D. K. Mutunga
Daystar University, Kenya
Corresponding Author: email@example.com, Tel: 0727637172
The government of Kenya has since independence made great strides to eradicate poverty through its fight against disease, poverty and ignorance. Different development plans, sessional papers and high level forums have spelt out different strategies to address poverty, but they have not been translated into implementable effective policies and approaches that can overcome poverty situations in the country. Government and non-government agencies have mobilized and used huge amounts of resources in various development projects but the level of poverty has continued to rise to a level where currently 45% of the population live below the poverty line. This happens as the world struggles to achieve sustainable development goal No. 1, eradication of poverty. Poor economic performance has led to increase in poverty as most Kenyans lack food, access to decent housing and clean and safe drinking water among other services. Government subsidy on the cost of education has not saved the situation either because schools charge illegal and or unaffordable levies that cause children to drop out of school. Government’s intervention to improve the agriculture sector by providing subsidized farm inputs has not yielded significant results because of different challenges. Efforts by most development agencies have not transformed the lives of Kenyans as they have at best been counterproductive and a frustration. The purpose of this paper is to explore some of the efforts the government has made to reduce poverty and the socio-economic and environmental factors that frustrate these efforts and make suggestions as to how this stalemate can be addressed. The study will achieve this by reviewing existing literature on poverty and environmental degradation and based on the findings draw conclusions and make recommendations on effective and best practices for achieving sustainable development.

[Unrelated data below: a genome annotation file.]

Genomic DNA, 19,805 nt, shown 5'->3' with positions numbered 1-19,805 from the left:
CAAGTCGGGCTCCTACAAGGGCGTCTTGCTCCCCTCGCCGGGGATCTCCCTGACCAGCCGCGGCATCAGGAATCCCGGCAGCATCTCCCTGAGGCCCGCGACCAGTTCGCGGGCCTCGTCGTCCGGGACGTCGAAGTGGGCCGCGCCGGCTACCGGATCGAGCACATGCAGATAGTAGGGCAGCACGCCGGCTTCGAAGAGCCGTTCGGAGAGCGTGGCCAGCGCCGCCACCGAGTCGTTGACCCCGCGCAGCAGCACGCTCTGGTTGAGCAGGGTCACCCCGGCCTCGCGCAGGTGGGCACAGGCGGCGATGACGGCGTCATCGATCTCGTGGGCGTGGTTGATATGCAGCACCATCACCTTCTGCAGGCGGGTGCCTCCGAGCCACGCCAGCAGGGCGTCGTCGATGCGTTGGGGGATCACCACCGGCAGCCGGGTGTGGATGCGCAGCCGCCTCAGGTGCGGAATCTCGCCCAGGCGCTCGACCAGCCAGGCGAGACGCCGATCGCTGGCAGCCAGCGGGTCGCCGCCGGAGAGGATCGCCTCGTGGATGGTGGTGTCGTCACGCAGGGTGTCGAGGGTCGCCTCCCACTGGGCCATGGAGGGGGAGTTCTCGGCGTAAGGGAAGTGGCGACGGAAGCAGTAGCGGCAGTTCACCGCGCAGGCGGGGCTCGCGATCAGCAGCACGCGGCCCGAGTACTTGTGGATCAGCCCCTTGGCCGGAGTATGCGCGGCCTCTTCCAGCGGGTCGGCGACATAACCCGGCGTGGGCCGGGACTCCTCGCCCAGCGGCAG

Keywords: Environmental sustainability, poverty, poverty eradication, sustainable development